Nov. 8 2012
WASHINGTON, DC – The Centers for Disease Control and Prevention reported today that the adult smoking rate in the United States continues to decline slowly, falling to a record low of 19 percent in 2011 from 19.3 percent in 2010 and 20.9 percent in 2005.
The CDC survey found that the largest decline in smoking from 2005 to 2011 occurred among young adults aged 18-24, with smoking rates falling from 24.4 percent to 18.9 percent (a 22.5 percent decline). This augurs well for future declines in adult smoking and shows that the large decline in youth smoking is now showing up among young adults. Smoking among high school students has been cut by more than half since peaking in 1997 (declining from 36.4 percent in 1997 to 18.1 percent in 2011). The U.S. Surgeon General has found that nearly 90 percent of smokers start by age 18 and almost no one starts smoking after age 25, so these large reductions in youth and young adult smoking offer promise of greater adult smoking declines in the future.
While it is good news that smoking continues to decline, there is an urgent need to accelerate progress against the nation’s number one cause of preventable death. It is unacceptable that 43.8 million American adults still smoke and some 443,000 Americans still die every year from smoking-related diseases.
This survey is another reminder to elected officials that the nation’s battle against tobacco use is far from over and must remain a national priority. We know how to make greater progress by implementing proven strategies, including higher tobacco taxes, strong smoke-free air laws, well-funded programs to prevent kids from smoking and help smokers quit, hard-hitting media campaigns and effective regulation of tobacco products and marketing. To win the fight against tobacco, we need a strong and sustained commitment by all levels of government to implement these life-saving solutions.
The Obama Administration in its first term has worked to reinvigorate the fight against tobacco and must build on these accomplishments in its second term. The Administration’s actions have had significant impact. When the federal cigarette tax was increased by 62 cents per pack in 2009, cigarette sales that year fell by nearly 10 percent, one of the largest declines on record. Earlier this year, the CDC conducted an unprecedented media campaign that spurred hundreds of thousands of smokers to seek help from stop-smoking telephone quitlines and websites. President Obama also signed the landmark law granting the Food and Drug Administration authority over tobacco products and the health care reform law, which expanded coverage for tobacco cessation treatments and provided dedicated funding for disease prevention initiatives such as tobacco prevention and cessation.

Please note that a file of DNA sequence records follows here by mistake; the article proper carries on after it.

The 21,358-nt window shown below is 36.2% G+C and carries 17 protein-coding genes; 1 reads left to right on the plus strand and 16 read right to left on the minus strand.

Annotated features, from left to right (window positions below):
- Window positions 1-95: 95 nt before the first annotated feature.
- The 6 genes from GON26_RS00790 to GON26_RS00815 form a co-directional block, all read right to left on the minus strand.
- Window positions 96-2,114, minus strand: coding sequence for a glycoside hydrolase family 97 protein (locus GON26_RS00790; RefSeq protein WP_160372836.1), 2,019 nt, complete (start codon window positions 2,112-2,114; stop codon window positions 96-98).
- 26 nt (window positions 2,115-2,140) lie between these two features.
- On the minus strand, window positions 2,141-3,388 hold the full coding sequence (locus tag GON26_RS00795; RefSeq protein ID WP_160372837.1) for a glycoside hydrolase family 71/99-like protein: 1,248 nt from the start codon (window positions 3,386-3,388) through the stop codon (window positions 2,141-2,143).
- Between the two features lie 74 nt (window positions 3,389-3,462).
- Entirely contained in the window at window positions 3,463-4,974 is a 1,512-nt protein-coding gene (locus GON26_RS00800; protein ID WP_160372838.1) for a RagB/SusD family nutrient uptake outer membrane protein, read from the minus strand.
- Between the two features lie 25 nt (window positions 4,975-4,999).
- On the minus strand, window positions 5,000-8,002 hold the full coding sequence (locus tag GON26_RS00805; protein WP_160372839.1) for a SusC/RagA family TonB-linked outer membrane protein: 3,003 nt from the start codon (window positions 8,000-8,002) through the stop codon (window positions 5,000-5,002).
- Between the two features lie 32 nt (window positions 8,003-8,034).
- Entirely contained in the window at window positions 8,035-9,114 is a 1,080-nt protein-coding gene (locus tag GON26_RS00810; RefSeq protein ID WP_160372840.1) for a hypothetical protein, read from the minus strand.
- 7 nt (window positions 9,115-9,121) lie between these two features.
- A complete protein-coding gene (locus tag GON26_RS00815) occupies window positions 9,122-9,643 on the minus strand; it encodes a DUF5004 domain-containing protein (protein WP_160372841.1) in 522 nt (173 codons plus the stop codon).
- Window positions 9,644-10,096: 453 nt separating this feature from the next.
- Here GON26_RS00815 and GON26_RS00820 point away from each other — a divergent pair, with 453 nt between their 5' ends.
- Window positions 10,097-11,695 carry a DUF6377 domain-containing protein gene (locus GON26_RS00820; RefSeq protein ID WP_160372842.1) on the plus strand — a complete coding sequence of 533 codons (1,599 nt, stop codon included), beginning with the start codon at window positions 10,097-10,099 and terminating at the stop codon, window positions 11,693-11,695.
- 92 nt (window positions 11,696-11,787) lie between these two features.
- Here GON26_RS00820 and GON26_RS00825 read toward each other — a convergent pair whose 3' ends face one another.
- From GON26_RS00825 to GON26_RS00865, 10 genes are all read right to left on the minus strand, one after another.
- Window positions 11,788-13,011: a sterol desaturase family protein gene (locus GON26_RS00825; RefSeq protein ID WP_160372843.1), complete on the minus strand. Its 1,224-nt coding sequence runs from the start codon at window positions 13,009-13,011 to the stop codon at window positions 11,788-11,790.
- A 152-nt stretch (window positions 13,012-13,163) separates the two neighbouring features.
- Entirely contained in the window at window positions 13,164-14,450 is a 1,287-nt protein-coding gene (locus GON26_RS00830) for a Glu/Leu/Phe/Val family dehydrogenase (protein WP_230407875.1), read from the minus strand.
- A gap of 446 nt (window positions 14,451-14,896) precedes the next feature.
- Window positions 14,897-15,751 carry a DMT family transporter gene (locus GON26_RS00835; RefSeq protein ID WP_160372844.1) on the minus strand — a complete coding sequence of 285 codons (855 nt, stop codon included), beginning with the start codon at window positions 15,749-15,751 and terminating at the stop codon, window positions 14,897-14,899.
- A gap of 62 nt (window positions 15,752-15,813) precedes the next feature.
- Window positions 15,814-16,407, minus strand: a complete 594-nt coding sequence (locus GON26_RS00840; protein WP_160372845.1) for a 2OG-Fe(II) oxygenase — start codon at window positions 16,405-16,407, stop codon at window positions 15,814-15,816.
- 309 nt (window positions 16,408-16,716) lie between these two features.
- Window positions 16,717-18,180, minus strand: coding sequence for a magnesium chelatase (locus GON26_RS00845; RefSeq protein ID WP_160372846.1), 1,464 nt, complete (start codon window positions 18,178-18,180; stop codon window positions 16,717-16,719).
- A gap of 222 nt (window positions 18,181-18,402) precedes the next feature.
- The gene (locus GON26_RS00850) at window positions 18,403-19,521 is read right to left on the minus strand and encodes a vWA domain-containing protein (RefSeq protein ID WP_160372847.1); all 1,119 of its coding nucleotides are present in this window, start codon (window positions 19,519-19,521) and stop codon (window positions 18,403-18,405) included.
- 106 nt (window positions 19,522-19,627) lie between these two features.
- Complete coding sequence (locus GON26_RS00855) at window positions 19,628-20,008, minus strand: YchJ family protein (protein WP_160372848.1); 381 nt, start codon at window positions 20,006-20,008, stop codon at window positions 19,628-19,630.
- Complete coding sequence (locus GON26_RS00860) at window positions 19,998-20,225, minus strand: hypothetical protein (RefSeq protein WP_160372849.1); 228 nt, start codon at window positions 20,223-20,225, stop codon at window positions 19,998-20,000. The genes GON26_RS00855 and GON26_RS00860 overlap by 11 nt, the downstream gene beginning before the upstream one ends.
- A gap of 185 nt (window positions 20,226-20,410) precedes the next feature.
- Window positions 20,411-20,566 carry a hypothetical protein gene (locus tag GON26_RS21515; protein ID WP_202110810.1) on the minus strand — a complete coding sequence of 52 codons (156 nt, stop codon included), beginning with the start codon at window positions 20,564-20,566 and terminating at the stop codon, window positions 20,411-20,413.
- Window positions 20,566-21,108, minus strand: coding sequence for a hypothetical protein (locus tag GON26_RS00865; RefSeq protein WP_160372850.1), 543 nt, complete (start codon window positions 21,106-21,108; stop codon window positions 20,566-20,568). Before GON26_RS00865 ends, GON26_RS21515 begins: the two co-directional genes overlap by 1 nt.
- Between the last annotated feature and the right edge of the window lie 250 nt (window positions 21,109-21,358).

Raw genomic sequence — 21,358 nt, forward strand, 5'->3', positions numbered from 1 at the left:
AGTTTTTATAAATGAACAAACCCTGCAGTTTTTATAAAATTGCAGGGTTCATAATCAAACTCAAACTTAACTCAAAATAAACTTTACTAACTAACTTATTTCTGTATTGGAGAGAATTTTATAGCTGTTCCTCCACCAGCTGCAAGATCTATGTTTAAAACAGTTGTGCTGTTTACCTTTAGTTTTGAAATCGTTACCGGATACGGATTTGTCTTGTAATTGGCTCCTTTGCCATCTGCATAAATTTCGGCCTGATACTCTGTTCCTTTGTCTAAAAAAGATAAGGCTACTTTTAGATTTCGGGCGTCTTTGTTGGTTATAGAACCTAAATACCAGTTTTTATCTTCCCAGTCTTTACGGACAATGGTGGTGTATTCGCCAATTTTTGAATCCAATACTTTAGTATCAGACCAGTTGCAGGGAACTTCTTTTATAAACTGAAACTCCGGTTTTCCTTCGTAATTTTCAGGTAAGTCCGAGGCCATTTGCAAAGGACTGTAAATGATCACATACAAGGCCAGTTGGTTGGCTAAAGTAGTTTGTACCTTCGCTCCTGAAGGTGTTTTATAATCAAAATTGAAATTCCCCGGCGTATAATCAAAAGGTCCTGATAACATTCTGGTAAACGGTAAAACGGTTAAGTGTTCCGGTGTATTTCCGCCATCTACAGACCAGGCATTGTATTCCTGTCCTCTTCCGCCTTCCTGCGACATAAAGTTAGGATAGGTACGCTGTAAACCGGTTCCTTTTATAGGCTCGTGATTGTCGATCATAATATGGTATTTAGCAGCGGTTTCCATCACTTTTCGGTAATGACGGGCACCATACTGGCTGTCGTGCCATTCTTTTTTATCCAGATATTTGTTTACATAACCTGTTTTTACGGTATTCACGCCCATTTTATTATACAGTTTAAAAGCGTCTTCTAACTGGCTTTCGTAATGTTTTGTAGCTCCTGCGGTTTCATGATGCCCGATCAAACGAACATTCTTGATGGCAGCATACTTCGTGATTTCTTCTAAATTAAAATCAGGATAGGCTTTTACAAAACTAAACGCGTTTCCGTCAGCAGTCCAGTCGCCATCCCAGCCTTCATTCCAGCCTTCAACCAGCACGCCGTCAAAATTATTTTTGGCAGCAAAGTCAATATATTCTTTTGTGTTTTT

The Administration’s priorities in a second term should include effective implementation of the FDA’s new authority, ensuring that insurers provide the cessation coverage required by the health reform law, providing strong support for the prevention fund and expanding the CDC’s media campaign.
It is critical that the states also step up their efforts, which have lagged in recent years. The states must restore funding for tobacco prevention and cessation programs that have been slashed by 36 percent ($260.5 million) in the past four years. The states collect more than $25 billion a year from the tobacco settlement and tobacco taxes, but have been spending less than two percent of it to fight tobacco use. This is shameful and must improve. States must also step up the pace in enacting tobacco tax increases and smoke-free laws.
The CDC survey includes evidence that the nation may be poised for greater reductions in the smoking rate. In addition to the declines in young adult smoking, it finds that those who continue to smoke are smoking less. It also finds that, among current smokers and those who had quit during the preceding year, 51.8 percent made a quit attempt for greater than one day during the preceding year. By motivating and supporting these smokers and providing them with barrier-free access to smoking cessation treatments, public policies can help more smokers quit for good.
The CDC report can be found at www.cdc.gov/mmwr.
CDC Report: Current Cigarette Smoking Among Adults — United States, 2011 (Nov. 9, 2012)